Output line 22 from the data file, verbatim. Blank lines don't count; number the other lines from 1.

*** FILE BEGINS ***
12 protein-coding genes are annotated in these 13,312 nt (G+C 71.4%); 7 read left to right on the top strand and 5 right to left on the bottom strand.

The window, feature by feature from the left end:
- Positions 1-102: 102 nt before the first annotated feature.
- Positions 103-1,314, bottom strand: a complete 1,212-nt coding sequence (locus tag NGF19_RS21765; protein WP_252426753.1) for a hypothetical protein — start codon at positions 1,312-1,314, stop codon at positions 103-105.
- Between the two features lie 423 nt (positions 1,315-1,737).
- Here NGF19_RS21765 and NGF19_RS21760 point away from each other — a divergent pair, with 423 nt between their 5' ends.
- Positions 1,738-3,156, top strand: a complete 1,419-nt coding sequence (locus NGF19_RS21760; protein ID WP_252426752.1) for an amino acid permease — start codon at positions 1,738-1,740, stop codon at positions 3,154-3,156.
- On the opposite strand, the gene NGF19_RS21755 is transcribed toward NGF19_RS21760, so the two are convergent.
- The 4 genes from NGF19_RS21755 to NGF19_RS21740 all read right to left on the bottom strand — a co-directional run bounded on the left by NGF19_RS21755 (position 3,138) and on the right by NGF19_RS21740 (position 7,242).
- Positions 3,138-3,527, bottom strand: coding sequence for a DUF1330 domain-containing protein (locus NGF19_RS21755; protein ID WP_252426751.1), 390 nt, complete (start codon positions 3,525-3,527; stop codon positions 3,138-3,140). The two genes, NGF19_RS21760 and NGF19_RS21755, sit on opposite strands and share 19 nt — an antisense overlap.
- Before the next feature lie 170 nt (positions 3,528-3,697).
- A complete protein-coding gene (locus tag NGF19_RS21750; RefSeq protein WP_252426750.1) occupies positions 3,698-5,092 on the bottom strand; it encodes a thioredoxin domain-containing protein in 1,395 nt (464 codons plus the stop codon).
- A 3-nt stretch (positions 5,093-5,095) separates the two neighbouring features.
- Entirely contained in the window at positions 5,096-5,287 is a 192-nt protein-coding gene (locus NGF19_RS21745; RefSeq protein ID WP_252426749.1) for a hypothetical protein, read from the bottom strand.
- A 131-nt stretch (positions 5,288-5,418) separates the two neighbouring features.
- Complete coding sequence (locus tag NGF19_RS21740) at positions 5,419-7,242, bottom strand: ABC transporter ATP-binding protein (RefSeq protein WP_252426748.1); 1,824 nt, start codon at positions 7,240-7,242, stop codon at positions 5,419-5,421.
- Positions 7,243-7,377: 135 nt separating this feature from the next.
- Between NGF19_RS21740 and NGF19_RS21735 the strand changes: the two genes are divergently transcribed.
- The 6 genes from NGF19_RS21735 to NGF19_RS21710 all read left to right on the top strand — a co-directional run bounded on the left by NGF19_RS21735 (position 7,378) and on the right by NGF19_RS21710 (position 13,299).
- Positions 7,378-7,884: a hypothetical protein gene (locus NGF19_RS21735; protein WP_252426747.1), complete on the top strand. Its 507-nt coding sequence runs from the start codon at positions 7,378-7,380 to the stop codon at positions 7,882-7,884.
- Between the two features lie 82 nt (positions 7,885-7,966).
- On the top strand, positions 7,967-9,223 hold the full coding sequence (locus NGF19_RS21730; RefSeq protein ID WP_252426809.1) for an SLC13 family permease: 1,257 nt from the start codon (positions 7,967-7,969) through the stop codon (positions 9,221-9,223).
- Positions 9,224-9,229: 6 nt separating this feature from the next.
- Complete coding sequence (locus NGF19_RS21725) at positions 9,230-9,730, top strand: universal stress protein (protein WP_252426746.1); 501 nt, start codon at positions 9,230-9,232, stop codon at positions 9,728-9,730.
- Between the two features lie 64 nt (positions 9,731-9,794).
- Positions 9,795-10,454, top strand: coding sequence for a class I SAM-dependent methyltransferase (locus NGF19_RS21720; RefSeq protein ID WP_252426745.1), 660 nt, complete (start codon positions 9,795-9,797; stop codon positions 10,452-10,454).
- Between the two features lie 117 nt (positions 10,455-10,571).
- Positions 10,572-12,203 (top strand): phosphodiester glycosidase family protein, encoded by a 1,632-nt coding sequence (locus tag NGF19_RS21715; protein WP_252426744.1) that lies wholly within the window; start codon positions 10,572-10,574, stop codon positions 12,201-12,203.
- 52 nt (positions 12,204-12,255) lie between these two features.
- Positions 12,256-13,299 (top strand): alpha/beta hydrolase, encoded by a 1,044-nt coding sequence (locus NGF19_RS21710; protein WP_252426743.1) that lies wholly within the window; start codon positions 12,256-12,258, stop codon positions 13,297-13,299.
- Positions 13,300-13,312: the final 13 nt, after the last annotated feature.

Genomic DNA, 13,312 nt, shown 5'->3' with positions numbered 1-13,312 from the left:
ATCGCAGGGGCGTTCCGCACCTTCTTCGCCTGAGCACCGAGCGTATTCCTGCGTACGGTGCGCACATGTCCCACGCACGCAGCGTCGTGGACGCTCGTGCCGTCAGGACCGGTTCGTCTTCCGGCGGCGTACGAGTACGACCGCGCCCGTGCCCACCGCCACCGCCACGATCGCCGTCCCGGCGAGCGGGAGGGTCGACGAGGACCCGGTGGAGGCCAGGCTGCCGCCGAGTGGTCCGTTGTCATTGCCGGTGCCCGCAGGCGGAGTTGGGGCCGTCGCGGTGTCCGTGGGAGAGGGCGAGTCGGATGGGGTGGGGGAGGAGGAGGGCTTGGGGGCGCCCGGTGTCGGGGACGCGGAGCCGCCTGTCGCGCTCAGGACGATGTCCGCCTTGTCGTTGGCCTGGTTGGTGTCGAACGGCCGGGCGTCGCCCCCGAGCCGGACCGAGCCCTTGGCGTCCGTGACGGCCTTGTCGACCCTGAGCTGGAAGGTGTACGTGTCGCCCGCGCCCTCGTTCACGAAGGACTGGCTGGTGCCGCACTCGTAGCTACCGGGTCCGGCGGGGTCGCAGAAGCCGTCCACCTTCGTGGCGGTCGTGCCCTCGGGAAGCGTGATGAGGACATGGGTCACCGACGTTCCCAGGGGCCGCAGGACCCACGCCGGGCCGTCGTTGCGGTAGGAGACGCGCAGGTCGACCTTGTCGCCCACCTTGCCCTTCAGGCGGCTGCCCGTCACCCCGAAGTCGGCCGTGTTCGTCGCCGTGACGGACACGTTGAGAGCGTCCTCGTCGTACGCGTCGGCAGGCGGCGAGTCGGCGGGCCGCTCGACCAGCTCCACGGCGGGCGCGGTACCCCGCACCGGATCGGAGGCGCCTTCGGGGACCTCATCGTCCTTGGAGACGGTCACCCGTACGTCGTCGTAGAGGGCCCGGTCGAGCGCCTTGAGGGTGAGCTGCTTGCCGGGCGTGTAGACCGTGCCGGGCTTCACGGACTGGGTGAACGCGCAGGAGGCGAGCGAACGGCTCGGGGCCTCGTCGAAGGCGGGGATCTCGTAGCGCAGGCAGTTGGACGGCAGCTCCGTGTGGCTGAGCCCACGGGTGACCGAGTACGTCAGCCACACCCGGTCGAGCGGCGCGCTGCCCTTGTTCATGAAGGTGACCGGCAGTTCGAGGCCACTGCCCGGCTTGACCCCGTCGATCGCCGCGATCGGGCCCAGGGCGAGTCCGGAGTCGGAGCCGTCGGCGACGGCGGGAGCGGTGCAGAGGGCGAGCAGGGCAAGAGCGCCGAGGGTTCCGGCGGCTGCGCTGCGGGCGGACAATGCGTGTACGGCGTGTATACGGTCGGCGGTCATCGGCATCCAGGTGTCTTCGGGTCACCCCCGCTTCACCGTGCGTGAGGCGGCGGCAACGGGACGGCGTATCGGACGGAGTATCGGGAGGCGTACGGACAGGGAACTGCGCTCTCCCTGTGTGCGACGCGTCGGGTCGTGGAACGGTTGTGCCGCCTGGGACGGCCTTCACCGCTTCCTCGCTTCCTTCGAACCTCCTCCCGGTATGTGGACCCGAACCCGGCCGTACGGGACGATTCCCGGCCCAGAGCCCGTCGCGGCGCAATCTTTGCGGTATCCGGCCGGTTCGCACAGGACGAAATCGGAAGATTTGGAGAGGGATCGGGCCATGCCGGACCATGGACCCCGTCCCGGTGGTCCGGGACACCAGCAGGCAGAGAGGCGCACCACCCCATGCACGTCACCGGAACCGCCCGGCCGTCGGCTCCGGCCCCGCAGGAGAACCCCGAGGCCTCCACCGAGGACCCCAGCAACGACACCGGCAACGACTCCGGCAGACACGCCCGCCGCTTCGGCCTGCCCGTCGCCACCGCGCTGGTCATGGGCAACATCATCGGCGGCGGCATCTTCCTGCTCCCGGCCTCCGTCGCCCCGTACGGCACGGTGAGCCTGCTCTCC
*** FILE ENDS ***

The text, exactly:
- On the top strand, positions 7,967-9,223 hold the full coding sequence (locus NGF19_RS21730; RefSeq protein ID WP_252426809.1) for an SLC13 family permease: 1,257 nt from the start codon (positions 7,967-7,969) through the stop codon (positions 9,221-9,223).